The point is often made that one of the trickiest elements of health care reform to navigate is that a majority of Americans routinely tell pollsters that they’re actually satisfied with their care, and don’t want it taken away in the name of helping the uninsured.
A new poll, though, pokes a hole claim, suggesting that beneath the surface of that satisfaction is deep insecurity about the existing system, and a fear that satisfactory health care won’t come through in a crisis.
The survey from Belden Russonello & Stewart found that 72 percent of adults "are worried that if someone in their family becomes seriously ill their health insurance might not cover enough of their medical bills," and that somewhat smaller majorities worry that other crises or changes could cost them their health insurance.
A full 46 percent say they worry "very much" about losing health coverage if they lose or change jobs.
The analysis from pollster John Russonello (whose firm’s clients include groups supporting new health care legislation, among them the AARP and Families USA):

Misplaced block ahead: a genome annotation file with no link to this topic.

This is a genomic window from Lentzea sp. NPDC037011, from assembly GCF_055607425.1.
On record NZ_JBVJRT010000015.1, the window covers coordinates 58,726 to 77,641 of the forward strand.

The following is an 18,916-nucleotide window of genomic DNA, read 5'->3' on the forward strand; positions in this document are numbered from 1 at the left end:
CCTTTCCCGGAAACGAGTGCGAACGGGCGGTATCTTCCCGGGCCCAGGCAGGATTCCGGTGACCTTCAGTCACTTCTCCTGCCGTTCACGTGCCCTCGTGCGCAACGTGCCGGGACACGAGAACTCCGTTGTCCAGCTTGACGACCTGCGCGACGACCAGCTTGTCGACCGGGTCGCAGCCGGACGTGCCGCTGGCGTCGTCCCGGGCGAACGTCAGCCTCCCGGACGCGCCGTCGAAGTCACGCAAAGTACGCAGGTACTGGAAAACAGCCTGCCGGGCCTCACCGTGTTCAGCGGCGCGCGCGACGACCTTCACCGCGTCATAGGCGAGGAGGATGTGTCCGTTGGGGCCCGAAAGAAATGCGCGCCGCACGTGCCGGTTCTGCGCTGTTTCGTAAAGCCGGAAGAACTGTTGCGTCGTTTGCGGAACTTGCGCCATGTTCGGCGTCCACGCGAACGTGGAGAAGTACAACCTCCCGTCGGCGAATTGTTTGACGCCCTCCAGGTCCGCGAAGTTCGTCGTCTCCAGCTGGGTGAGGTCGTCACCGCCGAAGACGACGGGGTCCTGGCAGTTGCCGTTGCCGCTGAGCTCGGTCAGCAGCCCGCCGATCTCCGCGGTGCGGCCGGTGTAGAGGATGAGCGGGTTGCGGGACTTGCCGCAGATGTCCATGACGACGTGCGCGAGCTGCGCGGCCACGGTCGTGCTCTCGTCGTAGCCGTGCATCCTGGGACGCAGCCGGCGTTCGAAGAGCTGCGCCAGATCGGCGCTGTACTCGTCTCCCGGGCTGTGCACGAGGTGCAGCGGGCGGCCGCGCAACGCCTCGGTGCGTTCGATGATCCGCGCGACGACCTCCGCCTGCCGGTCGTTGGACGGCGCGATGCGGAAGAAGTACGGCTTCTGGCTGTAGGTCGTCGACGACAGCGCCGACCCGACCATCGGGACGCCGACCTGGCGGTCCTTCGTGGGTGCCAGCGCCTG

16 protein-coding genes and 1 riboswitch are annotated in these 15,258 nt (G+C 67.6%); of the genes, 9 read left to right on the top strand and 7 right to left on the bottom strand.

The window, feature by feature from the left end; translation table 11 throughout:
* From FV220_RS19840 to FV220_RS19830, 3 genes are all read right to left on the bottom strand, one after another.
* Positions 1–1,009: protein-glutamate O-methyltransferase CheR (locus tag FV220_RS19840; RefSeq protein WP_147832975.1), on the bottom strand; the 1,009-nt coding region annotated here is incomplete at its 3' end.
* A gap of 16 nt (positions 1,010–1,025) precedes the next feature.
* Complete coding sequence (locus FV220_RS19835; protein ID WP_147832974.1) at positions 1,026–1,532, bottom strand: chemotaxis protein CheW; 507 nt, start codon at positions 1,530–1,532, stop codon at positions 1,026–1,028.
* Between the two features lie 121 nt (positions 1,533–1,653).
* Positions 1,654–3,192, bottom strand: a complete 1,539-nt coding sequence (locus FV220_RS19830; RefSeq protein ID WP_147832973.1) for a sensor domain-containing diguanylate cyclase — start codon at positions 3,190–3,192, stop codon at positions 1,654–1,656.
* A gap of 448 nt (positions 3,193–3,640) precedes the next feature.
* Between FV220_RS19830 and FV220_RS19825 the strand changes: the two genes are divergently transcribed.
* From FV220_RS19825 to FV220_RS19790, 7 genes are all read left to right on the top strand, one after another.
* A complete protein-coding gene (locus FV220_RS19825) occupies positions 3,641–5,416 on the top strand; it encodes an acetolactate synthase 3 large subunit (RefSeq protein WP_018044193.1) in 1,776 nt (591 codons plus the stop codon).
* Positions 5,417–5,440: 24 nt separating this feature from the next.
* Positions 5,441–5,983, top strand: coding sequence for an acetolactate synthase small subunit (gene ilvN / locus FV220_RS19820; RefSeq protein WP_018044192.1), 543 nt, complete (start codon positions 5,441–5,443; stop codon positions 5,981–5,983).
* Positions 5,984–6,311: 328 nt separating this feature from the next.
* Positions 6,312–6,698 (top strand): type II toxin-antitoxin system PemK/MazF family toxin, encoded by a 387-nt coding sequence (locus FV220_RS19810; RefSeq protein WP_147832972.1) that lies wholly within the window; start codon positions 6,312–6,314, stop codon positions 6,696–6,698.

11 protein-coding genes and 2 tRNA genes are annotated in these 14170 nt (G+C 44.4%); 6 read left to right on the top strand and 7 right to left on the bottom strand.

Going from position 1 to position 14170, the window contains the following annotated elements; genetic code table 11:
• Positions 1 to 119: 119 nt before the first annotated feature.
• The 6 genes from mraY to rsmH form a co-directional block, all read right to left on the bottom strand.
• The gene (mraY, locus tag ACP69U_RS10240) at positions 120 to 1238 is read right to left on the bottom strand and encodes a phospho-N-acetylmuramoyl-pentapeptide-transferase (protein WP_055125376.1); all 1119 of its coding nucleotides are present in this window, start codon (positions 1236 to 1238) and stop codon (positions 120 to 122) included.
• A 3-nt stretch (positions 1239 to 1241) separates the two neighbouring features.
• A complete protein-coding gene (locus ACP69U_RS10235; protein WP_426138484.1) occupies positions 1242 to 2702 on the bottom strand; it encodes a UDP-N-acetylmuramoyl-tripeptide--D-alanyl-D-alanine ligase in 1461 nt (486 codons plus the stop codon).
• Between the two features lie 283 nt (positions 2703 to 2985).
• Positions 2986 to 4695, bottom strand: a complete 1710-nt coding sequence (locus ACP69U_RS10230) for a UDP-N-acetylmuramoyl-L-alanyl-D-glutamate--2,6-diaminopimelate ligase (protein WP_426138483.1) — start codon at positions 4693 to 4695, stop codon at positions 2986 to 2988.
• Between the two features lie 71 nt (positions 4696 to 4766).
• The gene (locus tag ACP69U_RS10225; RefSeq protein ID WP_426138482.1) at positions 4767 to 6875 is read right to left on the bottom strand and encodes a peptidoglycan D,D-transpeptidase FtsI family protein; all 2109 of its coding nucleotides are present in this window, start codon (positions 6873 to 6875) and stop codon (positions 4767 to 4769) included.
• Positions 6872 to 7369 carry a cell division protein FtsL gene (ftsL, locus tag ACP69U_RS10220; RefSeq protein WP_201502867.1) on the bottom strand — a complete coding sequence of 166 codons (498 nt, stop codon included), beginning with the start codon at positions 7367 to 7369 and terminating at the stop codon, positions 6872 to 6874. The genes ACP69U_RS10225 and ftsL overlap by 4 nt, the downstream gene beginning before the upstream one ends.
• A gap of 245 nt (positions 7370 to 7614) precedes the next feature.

Most Americans tell pollsters they are satisfied with the quality and accessibility of their current health care, but this does not mean they feel safe that things will stay that way. Scratch the surface of their satisfaction and you uncover fear that nothing is secure when it comes to health care: you hear stories of friends or relatives who have become destitute or have gone untreated for illnesses because they have lost health coverage somehow.
The conclusion: "Insecurity is a key driver of desire for reform.”
There has been some criticism of the White House’s early efforts that it focused too much on cost savings, and too little on, well, "fearmongering." Obama’s Wednesday night press conference addressed that by describing the status quo as a building crisis, and the poll underscores the political opportunity in voters’ fear and insecurity with that status quo.